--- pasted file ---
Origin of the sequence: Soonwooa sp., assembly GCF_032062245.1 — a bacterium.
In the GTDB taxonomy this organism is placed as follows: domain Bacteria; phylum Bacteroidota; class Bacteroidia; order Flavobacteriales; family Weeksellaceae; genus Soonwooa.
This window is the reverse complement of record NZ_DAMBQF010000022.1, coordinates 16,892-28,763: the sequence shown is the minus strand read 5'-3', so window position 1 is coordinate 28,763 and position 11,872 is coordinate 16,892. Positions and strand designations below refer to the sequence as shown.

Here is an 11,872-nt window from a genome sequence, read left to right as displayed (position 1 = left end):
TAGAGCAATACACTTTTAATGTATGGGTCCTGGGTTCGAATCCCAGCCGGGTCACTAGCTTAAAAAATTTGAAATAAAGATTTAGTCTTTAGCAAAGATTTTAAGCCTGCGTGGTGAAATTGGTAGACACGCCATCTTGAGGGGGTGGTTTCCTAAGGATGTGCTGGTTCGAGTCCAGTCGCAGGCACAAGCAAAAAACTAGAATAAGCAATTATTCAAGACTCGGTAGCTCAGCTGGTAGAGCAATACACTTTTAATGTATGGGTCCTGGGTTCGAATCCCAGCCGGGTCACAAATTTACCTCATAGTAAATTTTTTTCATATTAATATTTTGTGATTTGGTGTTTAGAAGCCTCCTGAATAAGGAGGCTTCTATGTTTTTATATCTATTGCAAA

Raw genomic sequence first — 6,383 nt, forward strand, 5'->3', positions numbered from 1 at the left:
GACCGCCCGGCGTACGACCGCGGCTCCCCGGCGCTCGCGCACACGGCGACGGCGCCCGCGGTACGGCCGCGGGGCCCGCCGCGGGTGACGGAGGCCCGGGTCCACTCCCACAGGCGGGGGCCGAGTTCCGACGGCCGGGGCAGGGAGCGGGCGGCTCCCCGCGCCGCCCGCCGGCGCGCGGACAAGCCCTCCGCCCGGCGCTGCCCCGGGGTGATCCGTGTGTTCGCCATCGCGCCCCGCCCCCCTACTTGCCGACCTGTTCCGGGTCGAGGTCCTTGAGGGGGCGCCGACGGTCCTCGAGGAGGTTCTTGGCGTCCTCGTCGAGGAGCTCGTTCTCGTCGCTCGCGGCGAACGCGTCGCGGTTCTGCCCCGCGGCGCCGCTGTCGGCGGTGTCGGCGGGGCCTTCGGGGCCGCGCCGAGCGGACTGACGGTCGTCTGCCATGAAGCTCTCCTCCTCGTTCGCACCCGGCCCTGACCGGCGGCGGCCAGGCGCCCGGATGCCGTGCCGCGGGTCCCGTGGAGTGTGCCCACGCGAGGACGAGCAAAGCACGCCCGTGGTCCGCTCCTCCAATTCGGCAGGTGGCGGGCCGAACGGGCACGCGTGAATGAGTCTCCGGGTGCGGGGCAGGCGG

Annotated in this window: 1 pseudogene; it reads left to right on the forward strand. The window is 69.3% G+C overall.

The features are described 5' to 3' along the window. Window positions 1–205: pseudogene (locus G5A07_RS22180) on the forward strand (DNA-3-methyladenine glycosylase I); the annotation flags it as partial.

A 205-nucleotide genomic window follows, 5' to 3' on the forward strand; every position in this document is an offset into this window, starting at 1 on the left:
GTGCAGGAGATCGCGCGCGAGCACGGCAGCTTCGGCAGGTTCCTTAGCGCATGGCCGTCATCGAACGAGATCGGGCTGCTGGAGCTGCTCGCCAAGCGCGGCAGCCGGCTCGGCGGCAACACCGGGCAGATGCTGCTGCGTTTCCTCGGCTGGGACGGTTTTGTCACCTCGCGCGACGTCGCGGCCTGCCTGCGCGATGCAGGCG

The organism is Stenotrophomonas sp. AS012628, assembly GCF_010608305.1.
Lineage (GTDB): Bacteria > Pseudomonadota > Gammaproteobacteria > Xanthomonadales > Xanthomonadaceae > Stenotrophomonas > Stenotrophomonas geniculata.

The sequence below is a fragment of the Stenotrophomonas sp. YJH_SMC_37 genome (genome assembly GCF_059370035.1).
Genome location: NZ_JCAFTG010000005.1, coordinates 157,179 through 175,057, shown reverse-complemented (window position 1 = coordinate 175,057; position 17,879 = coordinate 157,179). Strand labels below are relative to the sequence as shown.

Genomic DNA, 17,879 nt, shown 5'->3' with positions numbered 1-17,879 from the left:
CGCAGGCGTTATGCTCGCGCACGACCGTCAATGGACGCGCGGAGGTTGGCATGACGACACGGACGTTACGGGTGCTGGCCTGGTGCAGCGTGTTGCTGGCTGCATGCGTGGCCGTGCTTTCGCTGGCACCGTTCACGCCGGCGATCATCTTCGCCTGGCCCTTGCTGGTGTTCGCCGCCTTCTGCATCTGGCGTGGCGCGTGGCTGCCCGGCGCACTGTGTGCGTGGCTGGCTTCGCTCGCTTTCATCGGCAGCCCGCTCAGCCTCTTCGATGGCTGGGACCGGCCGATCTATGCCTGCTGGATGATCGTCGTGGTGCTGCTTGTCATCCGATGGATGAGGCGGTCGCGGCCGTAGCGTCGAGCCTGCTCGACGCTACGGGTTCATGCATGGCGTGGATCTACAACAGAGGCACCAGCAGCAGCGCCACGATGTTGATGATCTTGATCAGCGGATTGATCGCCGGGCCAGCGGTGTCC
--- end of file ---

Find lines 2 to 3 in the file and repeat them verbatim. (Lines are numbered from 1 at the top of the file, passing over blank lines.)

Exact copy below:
In the GTDB taxonomy this organism is placed as follows: domain Bacteria; phylum Bacteroidota; class Bacteroidia; order Flavobacteriales; family Weeksellaceae; genus Soonwooa.
This window is the reverse complement of record NZ_DAMBQF010000022.1, coordinates 16,892-28,763: the sequence shown is the minus strand read 5'-3', so window position 1 is coordinate 28,763 and position 11,872 is coordinate 16,892. Positions and strand designations below refer to the sequence as shown.